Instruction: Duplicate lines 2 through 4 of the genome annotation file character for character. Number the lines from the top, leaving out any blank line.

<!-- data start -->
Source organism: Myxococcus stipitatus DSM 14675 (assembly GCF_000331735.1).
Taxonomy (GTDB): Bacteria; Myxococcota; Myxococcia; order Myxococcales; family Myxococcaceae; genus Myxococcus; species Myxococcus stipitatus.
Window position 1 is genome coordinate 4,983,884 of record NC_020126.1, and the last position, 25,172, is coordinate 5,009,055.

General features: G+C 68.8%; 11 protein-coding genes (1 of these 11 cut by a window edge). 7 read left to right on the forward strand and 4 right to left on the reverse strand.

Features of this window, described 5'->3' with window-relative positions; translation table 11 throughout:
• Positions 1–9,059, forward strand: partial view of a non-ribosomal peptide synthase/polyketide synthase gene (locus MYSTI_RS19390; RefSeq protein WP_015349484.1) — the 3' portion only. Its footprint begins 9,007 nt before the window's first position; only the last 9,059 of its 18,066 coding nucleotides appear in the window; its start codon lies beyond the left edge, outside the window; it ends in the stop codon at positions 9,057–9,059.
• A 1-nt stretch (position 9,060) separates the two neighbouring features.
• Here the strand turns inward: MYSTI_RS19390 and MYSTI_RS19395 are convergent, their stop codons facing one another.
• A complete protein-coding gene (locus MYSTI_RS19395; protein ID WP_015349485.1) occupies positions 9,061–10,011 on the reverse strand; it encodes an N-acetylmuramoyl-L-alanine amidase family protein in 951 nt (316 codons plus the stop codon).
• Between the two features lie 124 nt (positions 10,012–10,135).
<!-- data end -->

Taxonomy (GTDB): Bacteria; Myxococcota; Myxococcia; order Myxococcales; family Myxococcaceae; genus Myxococcus; species Myxococcus stipitatus.
Window position 1 is genome coordinate 4,983,884 of record NC_020126.1, and the last position, 25,172, is coordinate 5,009,055.

General features: G+C 68.8%; 11 protein-coding genes (1 of these 11 cut by a window edge). 7 read left to right on the forward strand and 4 right to left on the reverse strand.